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Jeb signals through the Alk receptor tyrosine kinase to drive visceral muscle fusion


The Drosophila melanogaster gene Anaplastic lymphoma kinase (Alk) is homologous to mammalian Alk, a member of the Alk/Ltk family of receptor tyrosine kinases (RTKs)1. We have previously shown that the Drosophila Alk RTK is crucial for visceral mesoderm development during early embryogenesis2. Notably, observed Alk visceral mesoderm defects are highly reminiscent of the phenotype reported for the secreted molecule Jelly belly (Jeb)3. Here we show that Drosophila Alk is the receptor for Jeb in the developing visceral mesoderm, and that Jeb binding stimulates an Alk-driven, extracellular signal-regulated kinase-mediated signalling pathway, which results in the expression of the downstream gene duf (also known as kirre)4,5—needed for muscle fusion. This new signal transduction pathway drives specification of the muscle founder cells, and the regulation of Duf expression by the Drosophila Alk RTK explains the visceral-mesoderm-specific muscle fusion defects observed in both Alk and jeb mutant animals.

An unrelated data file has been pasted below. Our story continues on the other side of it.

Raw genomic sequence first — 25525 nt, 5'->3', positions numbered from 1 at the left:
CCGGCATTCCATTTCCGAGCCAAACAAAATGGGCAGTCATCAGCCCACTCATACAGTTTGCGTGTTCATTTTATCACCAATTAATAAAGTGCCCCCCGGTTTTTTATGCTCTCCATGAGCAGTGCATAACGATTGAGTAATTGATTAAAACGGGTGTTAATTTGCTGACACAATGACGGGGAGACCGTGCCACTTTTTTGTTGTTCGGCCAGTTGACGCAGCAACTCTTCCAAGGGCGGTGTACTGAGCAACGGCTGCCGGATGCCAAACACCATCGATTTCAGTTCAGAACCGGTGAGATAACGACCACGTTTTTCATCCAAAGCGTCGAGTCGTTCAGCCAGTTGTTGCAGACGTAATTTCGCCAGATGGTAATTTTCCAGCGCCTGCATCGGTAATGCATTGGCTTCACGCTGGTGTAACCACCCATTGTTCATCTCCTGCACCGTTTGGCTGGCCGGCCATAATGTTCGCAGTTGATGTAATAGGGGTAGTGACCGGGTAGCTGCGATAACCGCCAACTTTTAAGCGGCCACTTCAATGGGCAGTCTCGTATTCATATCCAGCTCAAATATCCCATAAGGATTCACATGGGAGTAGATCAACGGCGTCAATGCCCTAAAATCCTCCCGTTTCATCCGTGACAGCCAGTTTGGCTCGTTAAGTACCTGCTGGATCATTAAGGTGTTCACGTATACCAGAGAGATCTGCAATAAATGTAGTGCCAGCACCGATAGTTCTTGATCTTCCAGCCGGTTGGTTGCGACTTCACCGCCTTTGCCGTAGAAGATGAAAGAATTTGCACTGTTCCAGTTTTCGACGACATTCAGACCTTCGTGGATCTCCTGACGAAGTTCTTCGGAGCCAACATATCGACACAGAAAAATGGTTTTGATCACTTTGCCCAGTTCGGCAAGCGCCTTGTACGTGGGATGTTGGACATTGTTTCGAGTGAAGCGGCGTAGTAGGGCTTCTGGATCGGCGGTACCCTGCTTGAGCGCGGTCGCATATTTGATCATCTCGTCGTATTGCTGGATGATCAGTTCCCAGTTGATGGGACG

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Figure 1: Jeb and Alk mutants show identical visceral mesoderm phenotypes.
Figure 2: Jeb and Alk are both required for activation of ERK and expression of Duf in muscle founder cells.
Figure 3: Jeb is taken up by Alk in the visceral mesoderm.
Figure 4: Alk kinase activity is required for the uptake of Jeb in the visceral mesoderm.


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The authors would like to thank T. Hunter and I. Salecker for critical reading of the manuscript, and D. Eriksson, N. Norgren and A. Sheikholvaezin for help with ELISA analysis. This work is funded by the Swedish Research Council and is also supported by The Swedish Society for Medical Research (SSMF), Åke Wibergs Fund, the Royal Swedish Academy of Sciences, Lars Hiertas Minne Fund, and the Cancer Research Fund of Northern Sweden. F.D. was supported by a post-doctoral fellowship from the Wenner-Grenska Foundation.

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Correspondence to Ruth H. Palmer.

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Englund, C., Lorén, C., Grabbe, C. et al. Jeb signals through the Alk receptor tyrosine kinase to drive visceral muscle fusion. Nature 425, 512–516 (2003).

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